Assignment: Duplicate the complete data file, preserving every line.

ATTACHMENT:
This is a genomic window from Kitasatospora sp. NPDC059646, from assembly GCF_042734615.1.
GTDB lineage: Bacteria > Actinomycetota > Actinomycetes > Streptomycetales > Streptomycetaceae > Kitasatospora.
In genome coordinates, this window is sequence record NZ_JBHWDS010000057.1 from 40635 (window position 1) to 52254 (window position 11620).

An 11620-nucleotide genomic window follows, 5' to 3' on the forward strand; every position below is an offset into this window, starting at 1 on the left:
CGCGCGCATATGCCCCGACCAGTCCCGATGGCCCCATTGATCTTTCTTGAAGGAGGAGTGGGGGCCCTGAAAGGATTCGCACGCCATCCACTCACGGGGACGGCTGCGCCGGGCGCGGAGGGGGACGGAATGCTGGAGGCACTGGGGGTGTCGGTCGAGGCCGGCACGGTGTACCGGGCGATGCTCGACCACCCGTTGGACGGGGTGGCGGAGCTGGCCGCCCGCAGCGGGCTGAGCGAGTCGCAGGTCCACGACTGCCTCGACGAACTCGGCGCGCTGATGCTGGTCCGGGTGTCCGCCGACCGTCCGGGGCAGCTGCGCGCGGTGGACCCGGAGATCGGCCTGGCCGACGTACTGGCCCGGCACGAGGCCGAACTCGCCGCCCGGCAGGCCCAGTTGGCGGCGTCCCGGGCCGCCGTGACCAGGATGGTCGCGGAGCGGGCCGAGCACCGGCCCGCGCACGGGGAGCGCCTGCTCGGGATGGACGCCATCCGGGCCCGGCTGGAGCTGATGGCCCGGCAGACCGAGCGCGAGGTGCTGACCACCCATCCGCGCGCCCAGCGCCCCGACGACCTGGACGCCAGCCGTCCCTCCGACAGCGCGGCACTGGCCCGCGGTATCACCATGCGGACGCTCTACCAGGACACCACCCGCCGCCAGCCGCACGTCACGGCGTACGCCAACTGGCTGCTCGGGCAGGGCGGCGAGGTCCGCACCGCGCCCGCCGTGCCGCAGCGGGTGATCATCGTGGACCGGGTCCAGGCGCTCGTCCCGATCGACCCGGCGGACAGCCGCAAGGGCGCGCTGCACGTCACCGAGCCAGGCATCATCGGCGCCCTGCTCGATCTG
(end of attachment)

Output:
This is a genomic window from Kitasatospora sp. NPDC059646, from assembly GCF_042734615.1.
GTDB lineage: Bacteria > Actinomycetota > Actinomycetes > Streptomycetales > Streptomycetaceae > Kitasatospora.
In genome coordinates, this window is sequence record NZ_JBHWDS010000057.1 from 40635 (window position 1) to 52254 (window position 11620).

An 11620-nucleotide genomic window follows, 5' to 3' on the forward strand; every position below is an offset into this window, starting at 1 on the left:
CGCGCGCATATGCCCCGACCAGTCCCGATGGCCCCATTGATCTTTCTTGAAGGAGGAGTGGGGGCCCTGAAAGGATTCGCACGCCATCCACTCACGGGGACGGCTGCGCCGGGCGCGGAGGGGGACGGAATGCTGGAGGCACTGGGGGTGTCGGTCGAGGCCGGCACGGTGTACCGGGCGATGCTCGACCACCCGTTGGACGGGGTGGCGGAGCTGGCCGCCCGCAGCGGGCTGAGCGAGTCGCAGGTCCACGACTGCCTCGACGAACTCGGCGCGCTGATGCTGGTCCGGGTGTCCGCCGACCGTCCGGGGCAGCTGCGCGCGGTGGACCCGGAGATCGGCCTGGCCGACGTACTGGCCCGGCACGAGGCCGAACTCGCCGCCCGGCAGGCCCAGTTGGCGGCGTCCCGGGCCGCCGTGACCAGGATGGTCGCGGAGCGGGCCGAGCACCGGCCCGCGCACGGGGAGCGCCTGCTCGGGATGGACGCCATCCGGGCCCGGCTGGAGCTGATGGCCCGGCAGACCGAGCGCGAGGTGCTGACCACCCATCCGCGCGCCCAGCGCCCCGACGACCTGGACGCCAGCCGTCCCTCCGACAGCGCGGCACTGGCCCGCGGTATCACCATGCGGACGCTCTACCAGGACACCACCCGCCGCCAGCCGCACGTCACGGCGTACGCCAACTGGCTGCTCGGGCAGGGCGGCGAGGTCCGCACCGCGCCCGCCGTGCCGCAGCGGGTGATCATCGTGGACCGGGTCCAGGCGCTCGTCCCGATCGACCCGGCGGACAGCCGCAAGGGCGCGCTGCACGTCACCGAGCCAGGCATCATCGGCGCCCTGCTCGATCTG